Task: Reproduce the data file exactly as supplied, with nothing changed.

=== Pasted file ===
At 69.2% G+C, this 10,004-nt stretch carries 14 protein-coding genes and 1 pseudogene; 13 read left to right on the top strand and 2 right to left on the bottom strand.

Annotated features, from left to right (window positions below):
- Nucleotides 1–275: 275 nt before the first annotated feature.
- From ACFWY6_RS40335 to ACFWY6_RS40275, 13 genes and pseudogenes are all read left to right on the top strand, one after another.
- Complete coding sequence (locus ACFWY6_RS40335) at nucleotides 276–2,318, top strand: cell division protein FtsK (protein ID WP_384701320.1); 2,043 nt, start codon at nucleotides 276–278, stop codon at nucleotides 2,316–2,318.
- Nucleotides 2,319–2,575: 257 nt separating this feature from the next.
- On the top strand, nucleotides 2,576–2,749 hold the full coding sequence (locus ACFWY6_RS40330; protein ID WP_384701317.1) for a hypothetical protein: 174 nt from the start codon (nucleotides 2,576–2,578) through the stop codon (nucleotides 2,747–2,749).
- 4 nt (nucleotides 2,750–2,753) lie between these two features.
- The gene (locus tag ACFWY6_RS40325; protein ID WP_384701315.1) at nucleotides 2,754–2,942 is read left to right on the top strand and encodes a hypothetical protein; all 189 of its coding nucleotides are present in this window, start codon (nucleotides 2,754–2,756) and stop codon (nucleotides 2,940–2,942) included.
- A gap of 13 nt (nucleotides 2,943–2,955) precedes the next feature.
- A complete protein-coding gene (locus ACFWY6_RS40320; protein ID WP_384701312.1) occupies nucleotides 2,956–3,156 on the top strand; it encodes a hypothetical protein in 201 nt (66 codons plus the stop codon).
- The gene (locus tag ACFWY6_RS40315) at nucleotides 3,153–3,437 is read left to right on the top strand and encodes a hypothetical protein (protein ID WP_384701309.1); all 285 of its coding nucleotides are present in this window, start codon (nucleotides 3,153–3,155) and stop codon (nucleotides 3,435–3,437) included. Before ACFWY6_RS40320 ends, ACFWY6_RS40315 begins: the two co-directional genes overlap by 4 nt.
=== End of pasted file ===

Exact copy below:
At 69.2% G+C, this 10,004-nt stretch carries 14 protein-coding genes and 1 pseudogene; 13 read left to right on the top strand and 2 right to left on the bottom strand.

Annotated features, from left to right (window positions below):
- Nucleotides 1–275: 275 nt before the first annotated feature.
- From ACFWY6_RS40335 to ACFWY6_RS40275, 13 genes and pseudogenes are all read left to right on the top strand, one after another.
- Complete coding sequence (locus ACFWY6_RS40335) at nucleotides 276–2,318, top strand: cell division protein FtsK (protein ID WP_384701320.1); 2,043 nt, start codon at nucleotides 276–278, stop codon at nucleotides 2,316–2,318.
- Nucleotides 2,319–2,575: 257 nt separating this feature from the next.
- On the top strand, nucleotides 2,576–2,749 hold the full coding sequence (locus ACFWY6_RS40330; protein ID WP_384701317.1) for a hypothetical protein: 174 nt from the start codon (nucleotides 2,576–2,578) through the stop codon (nucleotides 2,747–2,749).
- 4 nt (nucleotides 2,750–2,753) lie between these two features.
- The gene (locus tag ACFWY6_RS40325; protein ID WP_384701315.1) at nucleotides 2,754–2,942 is read left to right on the top strand and encodes a hypothetical protein; all 189 of its coding nucleotides are present in this window, start codon (nucleotides 2,754–2,756) and stop codon (nucleotides 2,940–2,942) included.
- A gap of 13 nt (nucleotides 2,943–2,955) precedes the next feature.
- A complete protein-coding gene (locus ACFWY6_RS40320; protein ID WP_384701312.1) occupies nucleotides 2,956–3,156 on the top strand; it encodes a hypothetical protein in 201 nt (66 codons plus the stop codon).
- The gene (locus tag ACFWY6_RS40315) at nucleotides 3,153–3,437 is read left to right on the top strand and encodes a hypothetical protein (protein ID WP_384701309.1); all 285 of its coding nucleotides are present in this window, start codon (nucleotides 3,153–3,155) and stop codon (nucleotides 3,435–3,437) included. Before ACFWY6_RS40320 ends, ACFWY6_RS40315 begins: the two co-directional genes overlap by 4 nt.